EDITH COOPER: You know, it’s interesting when I listened to my description of what my parents instilled in us. I hope that we’ve done the same thing with our children. I also think that our children have seen that, despite my professional successes or my husband’s successes, that you never lose sight of where you come from. And the way that we relate to other people as people on the same level, it doesn’t matter who they are or what they’re doing. I would say also that we always welcomed our home, particularly as I began working at Goldman Sachs, to people of color. And we did it because it was important for us to show that we were welcoming, that the social avenues that were open to, often to the majority, that were limited for us, we could create. And I remember we had an event and it was a summer analyst and associate event, and my youngest was probably four or five and thought it was a great opportunity to use this as an opportunity to bounce his basketball around every human being that was at that event. And you know, at first I was like horrified, but then I realized that many of the people there were probably more entertained by him playing basketball than they were by the idle chit-chat. How do you create environments where people can just be real and comfortable?

PORTER BRASWELL: So you joined Goldman Sachs in 1996, and you made partner just four years later, and in doing so you became the first Black female partner and only the third Black partner in the firm’s 120-year history. So along that journey, what silent or not so silent obstacles did you face? And do you have a story that exemplifies a particular challenge that you may have come across?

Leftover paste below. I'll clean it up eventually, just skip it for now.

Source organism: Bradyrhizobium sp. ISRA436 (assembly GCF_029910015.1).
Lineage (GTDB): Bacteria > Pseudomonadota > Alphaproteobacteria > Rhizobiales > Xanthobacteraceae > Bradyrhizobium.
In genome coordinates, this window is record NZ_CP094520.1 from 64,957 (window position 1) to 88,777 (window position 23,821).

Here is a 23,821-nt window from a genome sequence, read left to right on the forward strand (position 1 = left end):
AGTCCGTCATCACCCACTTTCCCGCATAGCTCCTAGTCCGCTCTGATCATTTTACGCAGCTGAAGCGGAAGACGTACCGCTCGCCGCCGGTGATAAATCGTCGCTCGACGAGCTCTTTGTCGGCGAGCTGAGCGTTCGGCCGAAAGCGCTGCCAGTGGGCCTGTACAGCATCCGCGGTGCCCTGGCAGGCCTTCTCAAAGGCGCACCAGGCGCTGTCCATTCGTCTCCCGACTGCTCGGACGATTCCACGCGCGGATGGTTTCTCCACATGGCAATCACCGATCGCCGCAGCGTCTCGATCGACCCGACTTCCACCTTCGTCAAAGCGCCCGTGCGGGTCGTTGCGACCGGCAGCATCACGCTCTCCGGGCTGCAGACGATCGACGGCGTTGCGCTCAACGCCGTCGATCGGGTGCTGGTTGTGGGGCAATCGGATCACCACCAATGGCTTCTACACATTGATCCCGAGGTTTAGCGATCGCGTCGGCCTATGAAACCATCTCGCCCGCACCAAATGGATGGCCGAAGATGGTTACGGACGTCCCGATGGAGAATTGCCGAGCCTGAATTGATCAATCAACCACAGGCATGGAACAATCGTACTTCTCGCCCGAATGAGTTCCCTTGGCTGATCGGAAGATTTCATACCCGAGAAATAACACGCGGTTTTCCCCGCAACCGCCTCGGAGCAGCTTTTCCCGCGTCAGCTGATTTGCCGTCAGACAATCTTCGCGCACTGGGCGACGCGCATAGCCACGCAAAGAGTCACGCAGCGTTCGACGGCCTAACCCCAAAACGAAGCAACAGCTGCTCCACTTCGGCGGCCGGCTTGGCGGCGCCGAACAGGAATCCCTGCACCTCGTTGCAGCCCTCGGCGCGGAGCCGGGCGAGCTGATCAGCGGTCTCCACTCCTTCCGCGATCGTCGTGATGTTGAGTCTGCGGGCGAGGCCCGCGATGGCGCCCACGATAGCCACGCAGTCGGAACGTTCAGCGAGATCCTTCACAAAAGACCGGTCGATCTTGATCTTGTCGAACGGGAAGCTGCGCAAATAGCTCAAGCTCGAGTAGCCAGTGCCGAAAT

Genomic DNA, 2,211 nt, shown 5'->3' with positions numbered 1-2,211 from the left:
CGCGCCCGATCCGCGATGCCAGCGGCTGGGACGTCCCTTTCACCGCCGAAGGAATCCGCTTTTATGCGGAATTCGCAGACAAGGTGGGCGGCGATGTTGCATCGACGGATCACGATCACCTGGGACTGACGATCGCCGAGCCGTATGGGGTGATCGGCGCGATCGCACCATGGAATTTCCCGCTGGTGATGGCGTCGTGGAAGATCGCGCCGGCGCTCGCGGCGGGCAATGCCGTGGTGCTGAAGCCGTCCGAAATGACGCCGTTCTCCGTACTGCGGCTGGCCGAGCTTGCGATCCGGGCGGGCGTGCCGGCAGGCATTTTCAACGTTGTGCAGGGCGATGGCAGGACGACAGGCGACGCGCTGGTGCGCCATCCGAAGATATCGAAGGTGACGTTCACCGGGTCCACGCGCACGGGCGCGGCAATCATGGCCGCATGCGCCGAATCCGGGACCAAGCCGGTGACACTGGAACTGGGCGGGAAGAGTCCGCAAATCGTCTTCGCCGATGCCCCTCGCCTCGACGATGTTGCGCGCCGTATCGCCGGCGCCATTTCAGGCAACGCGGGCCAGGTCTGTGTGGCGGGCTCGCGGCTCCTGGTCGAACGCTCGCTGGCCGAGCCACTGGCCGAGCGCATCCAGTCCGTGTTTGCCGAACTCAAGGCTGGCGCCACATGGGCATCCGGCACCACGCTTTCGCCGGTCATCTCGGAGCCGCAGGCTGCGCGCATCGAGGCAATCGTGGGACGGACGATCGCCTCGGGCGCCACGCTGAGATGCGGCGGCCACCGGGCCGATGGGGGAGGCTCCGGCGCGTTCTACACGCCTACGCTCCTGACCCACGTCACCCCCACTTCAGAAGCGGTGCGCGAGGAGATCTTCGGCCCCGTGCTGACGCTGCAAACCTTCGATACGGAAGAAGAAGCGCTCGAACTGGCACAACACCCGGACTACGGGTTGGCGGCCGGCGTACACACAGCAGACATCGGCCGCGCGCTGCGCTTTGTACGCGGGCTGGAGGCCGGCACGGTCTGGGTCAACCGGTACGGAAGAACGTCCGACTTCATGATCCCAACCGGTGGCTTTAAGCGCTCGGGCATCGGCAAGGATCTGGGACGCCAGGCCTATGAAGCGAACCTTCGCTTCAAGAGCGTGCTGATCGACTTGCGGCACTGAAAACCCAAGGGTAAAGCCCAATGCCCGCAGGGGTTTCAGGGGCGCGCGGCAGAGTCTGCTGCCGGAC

EDITH COOPER: I benefited greatly, as every professional does, from sponsorship – not only my manager but from the organization. I would honestly say that in some ways, leadership of Goldman saw in me, potential that I hadn’t quite sort of crystallized in my own mind. At that point, I was a mom of three kids, my husband and I were trying to figure it all out, and I wanted to do well. Did I sit back and say, “I’m going to get to here by then?” No, not particularly. I just was trying to do a great job and make an impact. And I think there were some moments where honestly, if I didn’t have that support and sponsorship, I might’ve like stepped off that playing field, you know. When I had been there for a couple of years and had now management responsibility for the team, one of my peers was told basically he was going to report to me and he asked me out for dinner, and I said great, that was a thing, go out to dinner with your colleagues. And as we sat down, he said, “Listen, I just want to tell you that it’s clear to me that this is ridiculous and that I shouldn’t be working for you, and nobody thinks I should be working for you.” And I was like, “Okay.” And he said, “And by the way, I understand that if you don’t want to stay for dinner, because you want to think through this and think about what we should do about this.” And I looked at him and I said, “First of all, there’s nothing to do about this because this is it. You work for me, this is the structure. And by the way, I’m hungry, so we’re staying for dinner.” And I have to say, I don’t know where at that particular moment I got that moxie. But you know the truth of the matter is, it was just so ridiculous in my mind that I was like, no, no, no, no, no, no, no, you’re not going to try to pull that on me. As a Black woman you just had to endure the constant nonsense of quote jokes around, “Oh you are Black and you’re a woman, so people get double credit for you. Yeah, I saw you in there again with the boss, he’s really getting his diversity credit.” And that is, for so many of us, a real obstacle because what it does, and I think what the intent of it is, is to chip away at your confidence and to basically say to you, “No, no, no, no, you are not deserving.” And I again was fortunate to have my dad who I would go home and I would say, “This is ridiculous, and I don’t have to put up with this.” And he was an avid reader and he pulled out articles all the time, the first Black person who was a member of the New York Stock Exchange, who I would call Vernon Jordan, who is extraordinary human being and civil rights leader, who would listen and [say] basically. “Get on back there.” And so it’s sort of this story of resilience and again knowing that at the end of the day, you control you and you got to keep yourself pushing forward.